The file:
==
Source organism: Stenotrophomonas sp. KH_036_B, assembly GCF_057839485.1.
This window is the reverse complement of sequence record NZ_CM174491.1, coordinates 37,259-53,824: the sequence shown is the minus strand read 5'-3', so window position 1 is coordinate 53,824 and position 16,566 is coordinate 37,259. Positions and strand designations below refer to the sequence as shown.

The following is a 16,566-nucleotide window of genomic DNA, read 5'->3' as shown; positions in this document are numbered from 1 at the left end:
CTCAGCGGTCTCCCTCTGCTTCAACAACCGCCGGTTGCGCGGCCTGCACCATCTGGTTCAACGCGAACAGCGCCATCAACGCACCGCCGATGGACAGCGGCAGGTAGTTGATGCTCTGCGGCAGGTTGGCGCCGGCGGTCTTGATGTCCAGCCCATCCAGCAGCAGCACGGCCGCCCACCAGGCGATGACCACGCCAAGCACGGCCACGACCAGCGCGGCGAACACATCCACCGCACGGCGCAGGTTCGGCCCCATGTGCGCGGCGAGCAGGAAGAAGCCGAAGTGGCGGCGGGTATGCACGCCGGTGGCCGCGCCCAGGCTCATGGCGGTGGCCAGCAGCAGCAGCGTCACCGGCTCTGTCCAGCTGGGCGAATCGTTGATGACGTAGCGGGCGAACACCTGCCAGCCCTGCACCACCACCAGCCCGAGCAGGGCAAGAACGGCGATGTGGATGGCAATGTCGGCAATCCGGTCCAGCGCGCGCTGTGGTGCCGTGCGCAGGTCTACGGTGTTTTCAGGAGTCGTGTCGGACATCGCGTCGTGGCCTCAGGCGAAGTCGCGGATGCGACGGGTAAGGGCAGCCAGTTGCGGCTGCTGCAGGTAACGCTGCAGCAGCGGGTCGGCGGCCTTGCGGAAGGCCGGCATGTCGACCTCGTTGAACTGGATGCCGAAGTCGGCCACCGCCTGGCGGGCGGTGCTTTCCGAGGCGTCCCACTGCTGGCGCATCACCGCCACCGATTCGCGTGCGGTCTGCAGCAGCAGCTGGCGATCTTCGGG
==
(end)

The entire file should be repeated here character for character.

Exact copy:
Source organism: Stenotrophomonas sp. KH_036_B, assembly GCF_057839485.1.
This window is the reverse complement of sequence record NZ_CM174491.1, coordinates 37,259-53,824: the sequence shown is the minus strand read 5'-3', so window position 1 is coordinate 53,824 and position 16,566 is coordinate 37,259. Positions and strand designations below refer to the sequence as shown.

The following is a 16,566-nucleotide window of genomic DNA, read 5'->3' as shown; positions in this document are numbered from 1 at the left end:
CTCAGCGGTCTCCCTCTGCTTCAACAACCGCCGGTTGCGCGGCCTGCACCATCTGGTTCAACGCGAACAGCGCCATCAACGCACCGCCGATGGACAGCGGCAGGTAGTTGATGCTCTGCGGCAGGTTGGCGCCGGCGGTCTTGATGTCCAGCCCATCCAGCAGCAGCACGGCCGCCCACCAGGCGATGACCACGCCAAGCACGGCCACGACCAGCGCGGCGAACACATCCACCGCACGGCGCAGGTTCGGCCCCATGTGCGCGGCGAGCAGGAAGAAGCCGAAGTGGCGGCGGGTATGCACGCCGGTGGCCGCGCCCAGGCTCATGGCGGTGGCCAGCAGCAGCAGCGTCACCGGCTCTGTCCAGCTGGGCGAATCGTTGATGACGTAGCGGGCGAACACCTGCCAGCCCTGCACCACCACCAGCCCGAGCAGGGCAAGAACGGCGATGTGGATGGCAATGTCGGCAATCCGGTCCAGCGCGCGCTGTGGTGCCGTGCGCAGGTCTACGGTGTTTTCAGGAGTCGTGTCGGACATCGCGTCGTGGCCTCAGGCGAAGTCGCGGATGCGACGGGTAAGGGCAGCCAGTTGCGGCTGCTGCAGGTAACGCTGCAGCAGCGGGTCGGCGGCCTTGCGGAAGGCCGGCATGTCGACCTCGTTGAACTGGATGCCGAAGTCGGCCACCGCCTGGCGGGCGGTGCTTTCCGAGGCGTCCCACTGCTGGCGCATCACCGCCACCGATTCGCGTGCGGTCTGCAGCAGCAGCTGGCGATCTTCGGG